President Obama's comments follow announcement from bipartisan senators on their immigration plan
We'll listen and help explain the differences the president has with the bipartisan Senate group
[Updated at 2:55 p.m.] Cheers and applause greeted Obama's review of what he has already done, especially when he talked of the "Dreamers" - children brought to this country by their parents and who have done nothing wrong. He's speaking at Del Sol High School, which has a 54% Hispanic student body, according to U.S. News and World Report rankings.
[Updated at 2:50 p.m. ET] This isn’t just about illegal immigrants, Obama tells the room and the broader audience, but also about those who come to the U.S. to attend top universities to earn degrees in engineering and computer science, but after that, “there’s a good chance they’ll have to leave our country.”
Obama cited Intel and Instagram as examples of successful firms started by immigrants, and he said he wonders why we would tell today's immigrants graduating from American universities to go start their businesses abroad.
[Updated at 2:48 p.m. ET] Obama has the demeanor of a popular principal addressing a gathering of students. He's getting a good reception from the friendly audience.
[Updated at 2:46 p.m. ET] Obama praises the positive impact of immigrants, highlighting Google, Yahoo and other high-tech startups. He says one in four is started by immigrants.
It’s time to address “a system that’s holding us back rather than helping us grow our economy and strengthen the middle class.”
[Updated at 2:43 p.m.] "The differences are dwindling," the president says, calling immigration one of the “defining challenges of our time.”
"I am here today because the time has come for commonsense comprehensive immigration reform."
"Now is the time," he says, prompting shouts of "Si, se puede" – Spanish for "yes we can."
[Updated at 2:40 p.m. ET] The president has just taken the stage. In the audience, Obama tells us, are Homeland Security Secretary Janet Napolitano and Secretary of the Interior Ken Salazar.
[Posted at 1:45 p.m. ET] We still have some time before the president will speak but we're already beginning to get an idea of how the issue may be framed by the politicians.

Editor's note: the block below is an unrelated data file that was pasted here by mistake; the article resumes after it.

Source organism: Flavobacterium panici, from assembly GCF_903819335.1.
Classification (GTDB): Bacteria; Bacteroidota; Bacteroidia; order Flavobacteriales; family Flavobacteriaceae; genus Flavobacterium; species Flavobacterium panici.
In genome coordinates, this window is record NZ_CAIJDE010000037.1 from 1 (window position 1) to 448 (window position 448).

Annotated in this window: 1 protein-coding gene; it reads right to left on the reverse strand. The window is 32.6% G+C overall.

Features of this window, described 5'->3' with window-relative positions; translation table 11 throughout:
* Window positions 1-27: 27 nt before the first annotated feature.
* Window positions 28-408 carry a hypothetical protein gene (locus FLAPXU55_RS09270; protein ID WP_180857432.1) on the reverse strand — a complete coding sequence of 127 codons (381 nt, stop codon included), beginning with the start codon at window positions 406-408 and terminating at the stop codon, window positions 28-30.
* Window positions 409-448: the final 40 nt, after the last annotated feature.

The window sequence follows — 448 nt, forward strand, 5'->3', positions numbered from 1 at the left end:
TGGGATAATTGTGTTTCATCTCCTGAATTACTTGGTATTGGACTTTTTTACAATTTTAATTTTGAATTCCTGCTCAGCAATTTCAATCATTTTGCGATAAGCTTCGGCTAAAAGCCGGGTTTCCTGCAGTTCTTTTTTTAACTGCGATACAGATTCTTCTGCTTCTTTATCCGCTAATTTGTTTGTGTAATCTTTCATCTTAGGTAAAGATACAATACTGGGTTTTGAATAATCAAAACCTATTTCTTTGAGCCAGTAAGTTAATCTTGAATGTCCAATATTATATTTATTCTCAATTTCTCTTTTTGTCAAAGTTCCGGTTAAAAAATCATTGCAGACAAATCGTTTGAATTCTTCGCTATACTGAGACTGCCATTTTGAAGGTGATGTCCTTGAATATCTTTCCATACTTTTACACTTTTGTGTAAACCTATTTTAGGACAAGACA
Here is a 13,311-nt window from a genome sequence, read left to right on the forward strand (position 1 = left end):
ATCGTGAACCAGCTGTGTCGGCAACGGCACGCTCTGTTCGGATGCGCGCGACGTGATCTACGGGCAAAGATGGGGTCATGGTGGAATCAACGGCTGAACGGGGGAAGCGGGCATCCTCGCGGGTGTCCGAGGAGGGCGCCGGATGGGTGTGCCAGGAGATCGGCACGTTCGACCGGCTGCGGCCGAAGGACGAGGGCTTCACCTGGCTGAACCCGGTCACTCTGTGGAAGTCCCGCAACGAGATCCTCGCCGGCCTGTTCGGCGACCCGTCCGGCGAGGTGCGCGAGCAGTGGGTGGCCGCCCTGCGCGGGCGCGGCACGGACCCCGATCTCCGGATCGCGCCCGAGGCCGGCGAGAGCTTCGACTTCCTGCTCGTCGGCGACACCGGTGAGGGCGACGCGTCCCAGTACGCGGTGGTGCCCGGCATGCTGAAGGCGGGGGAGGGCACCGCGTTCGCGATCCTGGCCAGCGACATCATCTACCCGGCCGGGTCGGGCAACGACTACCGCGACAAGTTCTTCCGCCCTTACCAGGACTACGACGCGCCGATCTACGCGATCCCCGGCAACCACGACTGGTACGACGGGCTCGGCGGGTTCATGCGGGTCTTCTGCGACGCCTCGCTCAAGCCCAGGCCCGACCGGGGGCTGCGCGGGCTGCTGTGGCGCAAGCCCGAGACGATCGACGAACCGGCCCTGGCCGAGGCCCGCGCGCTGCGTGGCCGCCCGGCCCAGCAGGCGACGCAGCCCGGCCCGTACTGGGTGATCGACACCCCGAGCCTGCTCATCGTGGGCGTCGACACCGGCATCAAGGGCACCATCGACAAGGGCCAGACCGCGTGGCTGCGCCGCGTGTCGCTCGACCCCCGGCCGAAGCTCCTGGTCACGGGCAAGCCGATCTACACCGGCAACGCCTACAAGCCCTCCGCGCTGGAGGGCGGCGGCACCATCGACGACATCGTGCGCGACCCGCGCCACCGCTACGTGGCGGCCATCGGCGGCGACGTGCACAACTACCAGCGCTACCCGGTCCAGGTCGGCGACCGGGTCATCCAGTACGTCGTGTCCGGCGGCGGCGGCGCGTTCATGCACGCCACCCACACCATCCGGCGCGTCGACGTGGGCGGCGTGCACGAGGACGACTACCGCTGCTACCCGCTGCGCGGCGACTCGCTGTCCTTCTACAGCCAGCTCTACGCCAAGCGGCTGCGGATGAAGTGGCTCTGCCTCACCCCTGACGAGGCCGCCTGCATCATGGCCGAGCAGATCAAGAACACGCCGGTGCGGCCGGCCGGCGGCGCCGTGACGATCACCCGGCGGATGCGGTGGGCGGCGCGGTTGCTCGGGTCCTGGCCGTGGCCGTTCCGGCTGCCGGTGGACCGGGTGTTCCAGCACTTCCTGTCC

Sen. Marco Rubio, who is one of the senators who revealed a bipartisan plan yesterday, spoke on the Senate floor about his concerns about the president's plans:
"In a few hours the president will give a speech in Nevada. And early press accounts concern me. I don’t want to turn this into a partisan thing so let me just say this – if this endeavor becomes a bidding war to see who can come up with the easiest, quickest and cheapest pathway to green card possible this thing is not going to go well folks. We now have a very common sense and reasonable set of principles and I hope what the president will say today is that he hopes that that process succeeds. But if his intentions are to trigger a bidding war to see who can come up with the easiest process, this is not a good start. But let’s give him the benefit of the doubt."
It may not be related, but we've just gotten the first excerpt from the White House about what the president will say:
"We need Congress to act on a comprehensive approach that finally deals with the 11 million undocumented immigrants who are in this country right now. The good news is that – for the first time in many years – Republicans and Democrats seem ready to tackle this problem together. Members of both parties, in both chambers, are actively working on a solution. And yesterday, a bi-partisan group of Senators announced their principles for comprehensive immigration reform, which are very much in line with the principles I’ve proposed and campaigned on for the last few years. At this moment, it looks like there’s a genuine desire to get this done soon. And that’s very encouraging."
[Posted at 1:42 p.m. ET] President Obama is to speak in Las Vegas, Nevada, at 2:55 p.m. ET where he will lay the groundwork for his immigration overhaul - something he has spoken about passionately before being elected as well as during his presidency, but has never followed through on.
The president, who won a second term in part because of the support from Latino voters, is expected to lay out his vision and insist that now is the time to act when it comes to reform.
Republicans including Sen. John McCain, Sen. Marco Rubio, who is a rising star in the party and an expected 2016 presidential candidate, Sen. Lindsey Graham and Sen. Jeff Flake worked on the plan with Democratic Sens. Chuck Schumer, Dick Durbin, Robert Menendez and Michael Bennet.
The four "pillars" of the Senate plan are:
A "tough but fair" path to citizenship for undocumented immigrants already living in the United States, but only after bolstering the nation's border security
Overhauling the country's legal immigration system, including attaching green cards to advanced degrees in science, technology, engineering, or math from U.S. universities
Establishing an employment verification system that holds employers accountable for hiring undocumented workers
Creating a guest-worker program for positions that Americans are either unable or unwilling to fill